This book looks interesting: The Woman Who Can’t Forget: The Extraordinary Story of Living with the Most Remarkable Memory Known to Science–A Memoir.
The book’s author, Jill Price, has a condition called “hyperthymestic syndrome” — the continuous, automatic and perfect recollection of the minutiae of every day life. Price claims to be able to remember virtually every detail of her life since the age of 14.
It’s apparently the first known diagnosis of this condition (although I once read an account of a Russian woman with perfect memory who had trouble distinguishing present from past — not sure if this story is true or not, but it brings up an interesting concern).
Transhumanists who are envious of such an ability (myself included) should be aware that there may be trade-offs. According to the book description:
As we learn of Jill’s struggles first to realize how unusual her memory is and then to contend, as she grows up, with the unique challenges of not being able to forget — remembering both the good times and the bad, the joyous and the devastating, in such vivid and insistent detail — the way her memory works is contrasted to a wealth of discoveries about the workings of normal human memory and normal human forgetting. Intriguing light is shed on the vital role of what’s called “motivated forgetting”; as well as theories about childhood amnesia, the loss of memory for the first two to three years of our lives; the emotional content of memories; and the way in which autobiographical memories are normally crafted into an ever-evolving and empowering life story.
Indeed, imagine reliving every argument you ever had with a partner, or all the super-embarrassing moments of your life. And imagine never being able to ‘leave’ your past life stages such as your teenage years. Would you be able to truly mature and move on? “It is hard to grow up,” Price says, “when you are always walking beside yourself.”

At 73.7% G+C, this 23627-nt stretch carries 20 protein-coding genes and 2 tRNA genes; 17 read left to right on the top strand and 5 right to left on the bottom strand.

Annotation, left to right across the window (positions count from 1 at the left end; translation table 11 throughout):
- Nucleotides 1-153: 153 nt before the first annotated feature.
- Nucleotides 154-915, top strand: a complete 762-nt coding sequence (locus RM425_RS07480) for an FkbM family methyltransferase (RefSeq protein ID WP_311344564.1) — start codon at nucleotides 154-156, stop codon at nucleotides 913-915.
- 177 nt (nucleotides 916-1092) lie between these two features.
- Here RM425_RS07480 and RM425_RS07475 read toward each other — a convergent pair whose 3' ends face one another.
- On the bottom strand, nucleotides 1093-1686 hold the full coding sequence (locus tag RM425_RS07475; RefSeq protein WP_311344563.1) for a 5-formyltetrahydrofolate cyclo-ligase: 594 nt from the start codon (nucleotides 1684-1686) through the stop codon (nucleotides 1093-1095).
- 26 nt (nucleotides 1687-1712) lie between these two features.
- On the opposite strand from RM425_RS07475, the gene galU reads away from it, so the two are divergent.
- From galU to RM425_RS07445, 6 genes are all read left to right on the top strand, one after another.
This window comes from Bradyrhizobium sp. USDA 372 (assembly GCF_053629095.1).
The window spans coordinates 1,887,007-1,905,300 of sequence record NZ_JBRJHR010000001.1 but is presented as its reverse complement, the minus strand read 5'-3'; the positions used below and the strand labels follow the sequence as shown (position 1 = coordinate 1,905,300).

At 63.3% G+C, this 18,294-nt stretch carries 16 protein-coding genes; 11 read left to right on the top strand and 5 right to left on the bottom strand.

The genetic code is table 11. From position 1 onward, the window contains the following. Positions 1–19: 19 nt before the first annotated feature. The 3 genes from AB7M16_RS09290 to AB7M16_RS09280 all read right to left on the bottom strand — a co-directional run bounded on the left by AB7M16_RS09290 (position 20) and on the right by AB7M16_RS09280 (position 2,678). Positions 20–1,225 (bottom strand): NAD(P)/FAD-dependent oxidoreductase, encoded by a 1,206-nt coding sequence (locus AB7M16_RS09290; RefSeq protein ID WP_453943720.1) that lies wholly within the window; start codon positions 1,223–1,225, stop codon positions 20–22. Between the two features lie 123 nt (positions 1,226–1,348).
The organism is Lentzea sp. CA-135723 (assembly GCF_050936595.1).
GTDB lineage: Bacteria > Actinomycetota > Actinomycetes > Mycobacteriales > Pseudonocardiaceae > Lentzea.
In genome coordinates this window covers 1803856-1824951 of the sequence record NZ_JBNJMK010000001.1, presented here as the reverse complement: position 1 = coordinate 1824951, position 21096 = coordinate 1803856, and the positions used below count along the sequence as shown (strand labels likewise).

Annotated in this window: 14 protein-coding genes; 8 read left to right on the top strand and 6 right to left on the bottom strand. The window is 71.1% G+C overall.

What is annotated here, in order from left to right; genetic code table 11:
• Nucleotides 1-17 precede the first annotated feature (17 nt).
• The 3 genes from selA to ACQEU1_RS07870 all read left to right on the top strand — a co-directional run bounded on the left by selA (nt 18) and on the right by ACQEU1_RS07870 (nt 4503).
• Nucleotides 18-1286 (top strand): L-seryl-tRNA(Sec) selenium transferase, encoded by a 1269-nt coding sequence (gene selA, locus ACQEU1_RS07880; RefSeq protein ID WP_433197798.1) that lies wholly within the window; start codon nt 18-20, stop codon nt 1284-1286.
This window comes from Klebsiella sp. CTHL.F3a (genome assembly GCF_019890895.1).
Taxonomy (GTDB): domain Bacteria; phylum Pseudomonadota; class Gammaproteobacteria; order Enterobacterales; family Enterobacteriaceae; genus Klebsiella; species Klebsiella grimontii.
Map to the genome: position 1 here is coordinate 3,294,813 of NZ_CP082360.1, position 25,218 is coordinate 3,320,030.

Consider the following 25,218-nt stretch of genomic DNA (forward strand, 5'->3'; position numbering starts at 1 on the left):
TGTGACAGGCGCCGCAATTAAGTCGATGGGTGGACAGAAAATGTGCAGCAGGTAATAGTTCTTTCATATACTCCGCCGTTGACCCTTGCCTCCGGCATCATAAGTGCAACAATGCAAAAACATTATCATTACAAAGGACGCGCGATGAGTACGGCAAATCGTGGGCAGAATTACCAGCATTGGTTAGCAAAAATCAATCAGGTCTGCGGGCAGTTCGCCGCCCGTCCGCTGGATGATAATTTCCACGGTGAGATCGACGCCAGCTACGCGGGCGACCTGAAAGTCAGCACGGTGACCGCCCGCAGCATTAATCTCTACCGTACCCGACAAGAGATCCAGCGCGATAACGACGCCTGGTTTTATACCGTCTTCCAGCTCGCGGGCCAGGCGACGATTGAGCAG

So, would we want to be able to relive all memories in exquisite detail?
Given the choice I would still say yes.
I find the limitations of human memory infuriating. Not having control over which memories are stored and how they are recalled is an upsetting cognitive limitation. It’s as if our subconscious mind is writing our own personal history in spite of us.
Our memories often present a narrative of events that may not be objectively accurate; most of our memories are lost, and those that are retained tend to have the subjective taint of some kind of emotional association (mostly negative). In other words, we can’t have complete confidence in how we interpret our memories.
As for the emotional baggage, my feeling is that this concern is overstated. We involuntarily choose to remember the negative over the positive anyway, so I’m not convinced that a whole lot would change. Personally, I’d love to be able to recall some of the more thrilling and meaningful moments of my life with greater clarity.
And the point about not being able to leave our ‘past selves’ behind, again I have a feeling this is exaggerated. For me, maturation and personal development comes with the accumulation of experiences, not from any sense of distance from our previous selves.
So count me in for when perfect memory finally becomes medically possible.
George Dvorksy is a Canadian futurist and ethicist. This article was originally published at his blog Sentient Developments.